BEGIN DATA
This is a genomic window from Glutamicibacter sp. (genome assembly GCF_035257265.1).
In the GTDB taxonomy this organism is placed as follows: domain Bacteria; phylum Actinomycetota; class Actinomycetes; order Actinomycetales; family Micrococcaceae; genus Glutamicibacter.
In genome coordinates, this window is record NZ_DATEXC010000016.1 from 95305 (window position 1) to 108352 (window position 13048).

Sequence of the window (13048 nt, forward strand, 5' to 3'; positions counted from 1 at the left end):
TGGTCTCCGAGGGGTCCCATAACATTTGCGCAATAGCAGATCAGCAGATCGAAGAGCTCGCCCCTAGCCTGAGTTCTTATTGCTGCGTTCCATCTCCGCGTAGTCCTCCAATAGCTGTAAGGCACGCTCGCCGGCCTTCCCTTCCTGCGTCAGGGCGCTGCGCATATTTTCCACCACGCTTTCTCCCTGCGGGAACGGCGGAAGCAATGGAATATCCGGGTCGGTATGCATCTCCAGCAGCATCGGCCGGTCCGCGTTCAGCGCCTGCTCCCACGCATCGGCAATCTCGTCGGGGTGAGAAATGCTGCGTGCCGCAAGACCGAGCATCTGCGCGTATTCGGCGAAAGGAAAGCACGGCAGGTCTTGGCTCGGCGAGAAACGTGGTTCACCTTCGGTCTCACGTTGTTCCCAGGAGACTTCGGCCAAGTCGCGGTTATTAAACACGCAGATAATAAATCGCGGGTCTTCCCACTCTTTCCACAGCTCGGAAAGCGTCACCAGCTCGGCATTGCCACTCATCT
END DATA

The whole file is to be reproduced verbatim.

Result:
This is a genomic window from Glutamicibacter sp. (genome assembly GCF_035257265.1).
In the GTDB taxonomy this organism is placed as follows: domain Bacteria; phylum Actinomycetota; class Actinomycetes; order Actinomycetales; family Micrococcaceae; genus Glutamicibacter.
In genome coordinates, this window is record NZ_DATEXC010000016.1 from 95305 (window position 1) to 108352 (window position 13048).

Sequence of the window (13048 nt, forward strand, 5' to 3'; positions counted from 1 at the left end):
TGGTCTCCGAGGGGTCCCATAACATTTGCGCAATAGCAGATCAGCAGATCGAAGAGCTCGCCCCTAGCCTGAGTTCTTATTGCTGCGTTCCATCTCCGCGTAGTCCTCCAATAGCTGTAAGGCACGCTCGCCGGCCTTCCCTTCCTGCGTCAGGGCGCTGCGCATATTTTCCACCACGCTTTCTCCCTGCGGGAACGGCGGAAGCAATGGAATATCCGGGTCGGTATGCATCTCCAGCAGCATCGGCCGGTCCGCGTTCAGCGCCTGCTCCCACGCATCGGCAATCTCGTCGGGGTGAGAAATGCTGCGTGCCGCAAGACCGAGCATCTGCGCGTATTCGGCGAAAGGAAAGCACGGCAGGTCTTGGCTCGGCGAGAAACGTGGTTCACCTTCGGTCTCACGTTGTTCCCAGGAGACTTCGGCCAAGTCGCGGTTATTAAACACGCAGATAATAAATCGCGGGTCTTCCCACTCTTTCCACAGCTCGGAAAGCGTCACCAGCTCGGCATTGCCACTCATCT